NEW YORK Repealing the new U.S. healthcare law would be a waste of time, but there is room to improve it, the chief executive of health insurer Cigna Corp (CI.N) said on Tuesday.
"I don't think it's in our society's best interest to expend energy in repealing the law," David Cordani told the Reuters Health Summit in New York. "Our country expended over a year of sweat equity around the formation of it."
Debate over the law, passed in March, has reignited after Republican gains in last week's congressional election. The party promised to overturn the overhaul, but some leaders have backed off, saying they would target specific changes and funding.
Republicans took control of the U.S. House of Representatives, but Democrats maintained control of the Senate and still hold the White House. Both chambers would have to approve revisions, with President Barack Obama likely to veto any changes to what has been a major domestic win for his administration.
Cordani, whose company is one of the largest U.S. health insurance providers, said he does not see any immediate significant changes and is "knee-deep" in implementing various provisions affecting his company and other insurers.
The law enacts big changes on insurers, from billions of dollars in new taxes and consumer protections to spending caps to ensure a minimum amount of premium dollars are spent on medical care. It also aims to expand health insurance to roughly 30 million more Americans, requiring them to buy policies or face fines starting in 2014.
Still, Cordani said there is room to do more to further contain the United States' spiraling healthcare costs, such as expanding more consumer-directed options like health savings accounts and improving the nation's payment system.
Such changes should not be partisan, however, he said.
"Our orientation is a little agnostic of how you get there," Cordani said at the summit.
SPENDING RULE PHASE-IN
Many new rules for insurers, such as a ban on policy recissions and a mandate to cover children with pre-existing conditions, began in September. Others, such as new spending rules, start in January, weeks before Republicans take over the House.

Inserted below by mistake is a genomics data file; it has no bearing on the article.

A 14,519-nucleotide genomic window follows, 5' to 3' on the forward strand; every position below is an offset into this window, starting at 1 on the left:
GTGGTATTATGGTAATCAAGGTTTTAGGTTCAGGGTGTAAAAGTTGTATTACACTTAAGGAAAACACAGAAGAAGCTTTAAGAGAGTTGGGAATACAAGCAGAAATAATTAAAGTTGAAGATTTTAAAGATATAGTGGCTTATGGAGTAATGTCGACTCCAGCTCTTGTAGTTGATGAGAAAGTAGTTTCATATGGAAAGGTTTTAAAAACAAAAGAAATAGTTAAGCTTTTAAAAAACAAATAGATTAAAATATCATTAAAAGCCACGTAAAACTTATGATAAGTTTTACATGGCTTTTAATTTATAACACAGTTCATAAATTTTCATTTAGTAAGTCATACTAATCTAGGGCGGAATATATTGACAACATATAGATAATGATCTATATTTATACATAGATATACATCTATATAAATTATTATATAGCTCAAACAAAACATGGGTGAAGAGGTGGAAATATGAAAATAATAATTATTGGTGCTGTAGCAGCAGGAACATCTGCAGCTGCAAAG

The impact of the overhaul on Cigna's 2011 business is unclear. Two major issues that could still weigh on their operation include yet-to-be finalized rules on insurance spending and changes to medical costs.
Several more weeks likely will pass before insurers see the final spending rules from U.S. Health Secretary Kathleen Sebelius, Cordani said after meeting with her on Monday.
Under the law, starting January 1, insurance companies must direct a minimum amount of customers' premium dollars toward covering medical care rather than administrative costs or profits -- or else give policyholders a rebate.
Such spending, known as the medical-loss-ration, or MLR, has been a key profitability signal for Wall Street and also helps set insurers' monthly premium rates.
Critics have said the limits will put some insurers out of business, especially in smaller markets, and that there is not enough time for companies to make the changes. The Obama administration has yet to announce final details, but Cordani said his company is preparing for various scenarios.
Cigna, which offers larger nationwide policies, wants more time for companies to implement the MLR rules before other major reforms hit in 2014.
"The administration understands the predicament," Cordani said. "A phase-in process will help to minimize the impact."
Of particular importance is how the administration applies the MLR -- or doesn't -- to one key part of Cigna's business: health insurance plans that companies offer to U.S. workers based in other countries.
A group of U.S. state health insurance commissioners advising Sebelius has said the rules could hurt such unique coverage, which can involve complicated situations such as flying patients elsewhere for care.
Most companies offering them are not based in the United States. If Cigna's offerings are subject to the MLR rule, "We will have a competitive disadvantage," Cordani said.
(Reporting by Susan Heavey. Editing by Matthew Lewis and Robert MacMillan)